3. #3
    Depending on how many pieces I need to rip I'll usually have a table on the infeed side of the table saw that I can lay the plywood on and then lay it down. Then I can position it squarely against the fence and start my cut. At work I haven't made a table for the in feed side yet and put the edge of the plywood on the rail for the fence and against the cast iron table and lay it flat. Then I walk one corner then the other onto the top of the saw.

    They also make a metal tube with a hook that attaches to the side of the table saw with a hinge that you lay the sheet in and then rotate it up onto the saw. Something like this that woodcraft sells.http://www.woodcraft.com/Product/202...Accessory.aspx

  4. #4
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    Beaverton, Oregon
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    I use CutList to lay out the design and set the kerf width to 1/2", I then cut down the big sheets using a portable saw to lighter pieces always leaving at least one factory edge. You don't need to be accurate as long as you cut close to the center of the 1/2" waste. I also don't care about chipout because my table saw is going to clean that up.

    I then run the smaller pieces though my tablesaw with the longest edge againat the rip fence, typically removing about a 1/4".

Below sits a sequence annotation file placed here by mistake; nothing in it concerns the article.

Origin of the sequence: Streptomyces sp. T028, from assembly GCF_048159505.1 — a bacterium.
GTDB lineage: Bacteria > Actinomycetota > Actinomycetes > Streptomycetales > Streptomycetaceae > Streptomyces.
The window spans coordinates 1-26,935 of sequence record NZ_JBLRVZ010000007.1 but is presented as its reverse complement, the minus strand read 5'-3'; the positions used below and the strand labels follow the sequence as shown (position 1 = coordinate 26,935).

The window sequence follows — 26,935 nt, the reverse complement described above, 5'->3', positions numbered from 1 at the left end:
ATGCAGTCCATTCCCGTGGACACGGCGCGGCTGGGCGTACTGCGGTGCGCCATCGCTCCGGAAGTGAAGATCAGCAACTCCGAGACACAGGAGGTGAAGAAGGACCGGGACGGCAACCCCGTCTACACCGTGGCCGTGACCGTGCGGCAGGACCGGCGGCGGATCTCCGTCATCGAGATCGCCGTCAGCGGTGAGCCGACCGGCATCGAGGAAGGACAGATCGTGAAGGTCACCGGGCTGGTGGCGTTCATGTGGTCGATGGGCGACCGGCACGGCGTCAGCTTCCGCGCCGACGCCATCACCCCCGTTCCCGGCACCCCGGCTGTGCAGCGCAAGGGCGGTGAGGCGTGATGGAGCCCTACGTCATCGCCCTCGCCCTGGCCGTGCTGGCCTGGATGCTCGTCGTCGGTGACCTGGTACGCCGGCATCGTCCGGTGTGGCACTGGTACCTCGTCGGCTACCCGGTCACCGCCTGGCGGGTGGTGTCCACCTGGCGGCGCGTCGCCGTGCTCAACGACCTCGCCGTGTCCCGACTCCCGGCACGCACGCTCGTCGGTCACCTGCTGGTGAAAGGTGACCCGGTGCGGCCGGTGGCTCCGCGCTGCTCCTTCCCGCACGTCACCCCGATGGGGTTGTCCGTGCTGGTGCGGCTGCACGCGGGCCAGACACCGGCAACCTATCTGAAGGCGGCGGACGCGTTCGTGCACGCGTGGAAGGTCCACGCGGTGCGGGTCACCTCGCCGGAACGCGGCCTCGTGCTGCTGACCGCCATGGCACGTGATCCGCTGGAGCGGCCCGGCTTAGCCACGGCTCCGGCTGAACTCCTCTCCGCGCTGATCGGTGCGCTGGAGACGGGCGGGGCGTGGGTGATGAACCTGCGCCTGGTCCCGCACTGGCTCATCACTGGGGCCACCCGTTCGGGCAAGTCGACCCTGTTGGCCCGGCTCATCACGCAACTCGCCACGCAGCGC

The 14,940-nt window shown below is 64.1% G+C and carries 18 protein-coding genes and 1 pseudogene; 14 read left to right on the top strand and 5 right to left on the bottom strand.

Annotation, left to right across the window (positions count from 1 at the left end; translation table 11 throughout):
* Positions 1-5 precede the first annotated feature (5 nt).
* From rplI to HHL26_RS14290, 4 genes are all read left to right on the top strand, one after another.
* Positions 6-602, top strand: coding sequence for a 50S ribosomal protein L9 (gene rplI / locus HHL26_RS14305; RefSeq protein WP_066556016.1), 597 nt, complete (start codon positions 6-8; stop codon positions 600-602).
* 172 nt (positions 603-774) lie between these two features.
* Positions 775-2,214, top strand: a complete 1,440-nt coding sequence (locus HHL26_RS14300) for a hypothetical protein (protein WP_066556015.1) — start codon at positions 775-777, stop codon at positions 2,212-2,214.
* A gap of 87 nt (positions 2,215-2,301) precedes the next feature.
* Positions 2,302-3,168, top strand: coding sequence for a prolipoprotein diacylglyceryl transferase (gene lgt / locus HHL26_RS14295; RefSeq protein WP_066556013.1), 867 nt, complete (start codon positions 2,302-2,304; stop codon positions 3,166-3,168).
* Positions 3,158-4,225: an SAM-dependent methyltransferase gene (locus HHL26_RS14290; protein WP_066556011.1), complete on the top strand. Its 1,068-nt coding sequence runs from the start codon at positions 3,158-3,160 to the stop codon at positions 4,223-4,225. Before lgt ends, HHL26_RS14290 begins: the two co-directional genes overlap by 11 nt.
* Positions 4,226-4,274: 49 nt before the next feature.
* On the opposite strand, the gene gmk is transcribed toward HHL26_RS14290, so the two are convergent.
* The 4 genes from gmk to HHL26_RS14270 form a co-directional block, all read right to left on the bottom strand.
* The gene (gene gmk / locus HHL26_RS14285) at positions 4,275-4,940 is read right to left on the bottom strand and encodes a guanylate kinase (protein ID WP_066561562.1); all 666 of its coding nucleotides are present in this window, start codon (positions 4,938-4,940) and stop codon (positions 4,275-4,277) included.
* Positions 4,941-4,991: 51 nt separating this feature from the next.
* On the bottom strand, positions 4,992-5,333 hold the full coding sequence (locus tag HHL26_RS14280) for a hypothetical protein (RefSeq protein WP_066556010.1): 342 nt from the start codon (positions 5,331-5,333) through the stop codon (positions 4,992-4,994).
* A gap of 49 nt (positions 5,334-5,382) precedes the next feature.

This wastes a small amount of wood in theory but in practice I always have scrape anyway and account for it in my designs.

  5. #5
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    ..................
    Last edited by John Bartley; 09-22-2011 at 12:34 PM. Reason: spelin...wut els?

  6. #6
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    I like that mobile cart concept John. If I had more room I could see doing that.

    Since I don't really have enough room to swing a full sheet of ply around, I use a track saw on a cutting platform on saw horses.

    So I guess my point is it seems to be an issue of space and experience. I don't think I've heard of many pro's using the track type system to break down sheet goods.
    Programmer - An organism that turns coffee into software.